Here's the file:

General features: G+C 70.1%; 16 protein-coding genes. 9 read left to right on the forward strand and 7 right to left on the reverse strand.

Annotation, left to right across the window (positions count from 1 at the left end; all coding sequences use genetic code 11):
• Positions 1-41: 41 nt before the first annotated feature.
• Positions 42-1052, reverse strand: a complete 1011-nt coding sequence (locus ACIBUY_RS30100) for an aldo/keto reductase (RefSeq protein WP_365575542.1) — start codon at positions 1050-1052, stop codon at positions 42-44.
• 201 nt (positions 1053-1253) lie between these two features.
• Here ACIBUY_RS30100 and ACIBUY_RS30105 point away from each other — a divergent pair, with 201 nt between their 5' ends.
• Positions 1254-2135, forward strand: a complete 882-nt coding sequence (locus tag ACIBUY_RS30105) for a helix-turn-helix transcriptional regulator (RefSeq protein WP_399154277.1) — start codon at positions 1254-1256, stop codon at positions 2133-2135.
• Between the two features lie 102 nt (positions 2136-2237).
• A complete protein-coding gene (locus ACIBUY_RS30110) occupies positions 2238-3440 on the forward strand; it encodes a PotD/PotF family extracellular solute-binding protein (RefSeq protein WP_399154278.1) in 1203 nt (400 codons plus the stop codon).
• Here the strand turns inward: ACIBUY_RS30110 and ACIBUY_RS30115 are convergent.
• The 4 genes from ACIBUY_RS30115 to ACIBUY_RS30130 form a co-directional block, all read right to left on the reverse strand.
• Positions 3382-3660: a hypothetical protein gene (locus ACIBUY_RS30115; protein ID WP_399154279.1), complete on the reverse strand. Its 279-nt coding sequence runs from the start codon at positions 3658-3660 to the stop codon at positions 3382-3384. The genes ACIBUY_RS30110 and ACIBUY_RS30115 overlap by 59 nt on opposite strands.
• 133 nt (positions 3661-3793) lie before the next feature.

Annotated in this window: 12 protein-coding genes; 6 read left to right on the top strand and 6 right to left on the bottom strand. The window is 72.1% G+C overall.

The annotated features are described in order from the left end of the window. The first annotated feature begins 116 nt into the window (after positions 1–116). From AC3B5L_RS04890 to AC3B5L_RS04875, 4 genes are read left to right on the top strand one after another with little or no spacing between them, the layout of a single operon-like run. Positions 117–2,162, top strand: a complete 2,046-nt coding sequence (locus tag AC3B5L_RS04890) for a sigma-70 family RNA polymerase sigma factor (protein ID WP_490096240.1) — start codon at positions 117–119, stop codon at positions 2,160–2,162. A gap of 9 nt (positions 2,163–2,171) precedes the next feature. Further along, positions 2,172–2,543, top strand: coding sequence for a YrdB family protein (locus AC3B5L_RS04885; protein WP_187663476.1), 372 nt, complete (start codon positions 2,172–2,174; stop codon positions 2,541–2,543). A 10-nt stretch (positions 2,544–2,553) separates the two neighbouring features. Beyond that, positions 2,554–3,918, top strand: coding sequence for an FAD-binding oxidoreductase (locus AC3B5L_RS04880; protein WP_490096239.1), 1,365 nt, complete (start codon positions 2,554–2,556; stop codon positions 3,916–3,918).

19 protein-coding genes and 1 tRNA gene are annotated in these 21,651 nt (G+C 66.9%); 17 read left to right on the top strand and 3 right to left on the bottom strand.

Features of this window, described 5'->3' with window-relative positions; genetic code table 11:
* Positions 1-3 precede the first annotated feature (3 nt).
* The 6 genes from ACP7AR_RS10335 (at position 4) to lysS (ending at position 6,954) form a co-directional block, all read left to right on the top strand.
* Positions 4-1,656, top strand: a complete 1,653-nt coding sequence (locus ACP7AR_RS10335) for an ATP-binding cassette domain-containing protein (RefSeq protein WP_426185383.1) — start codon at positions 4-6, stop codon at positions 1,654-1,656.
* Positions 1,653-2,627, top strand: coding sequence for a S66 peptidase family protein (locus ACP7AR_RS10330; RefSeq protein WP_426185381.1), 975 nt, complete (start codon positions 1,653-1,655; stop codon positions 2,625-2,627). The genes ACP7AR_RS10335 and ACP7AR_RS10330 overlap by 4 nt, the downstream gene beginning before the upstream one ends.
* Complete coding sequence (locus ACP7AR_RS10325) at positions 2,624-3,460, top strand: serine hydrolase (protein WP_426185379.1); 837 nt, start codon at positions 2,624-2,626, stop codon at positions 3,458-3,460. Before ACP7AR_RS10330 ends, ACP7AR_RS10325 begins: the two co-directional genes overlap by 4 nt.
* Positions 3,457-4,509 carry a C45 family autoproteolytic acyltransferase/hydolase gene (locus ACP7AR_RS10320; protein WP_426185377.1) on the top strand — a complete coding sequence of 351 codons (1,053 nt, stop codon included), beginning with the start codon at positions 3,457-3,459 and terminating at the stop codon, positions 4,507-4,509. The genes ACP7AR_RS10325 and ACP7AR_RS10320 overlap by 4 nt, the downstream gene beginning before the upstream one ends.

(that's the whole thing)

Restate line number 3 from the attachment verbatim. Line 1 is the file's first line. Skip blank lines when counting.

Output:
• Positions 1-41: 41 nt before the first annotated feature.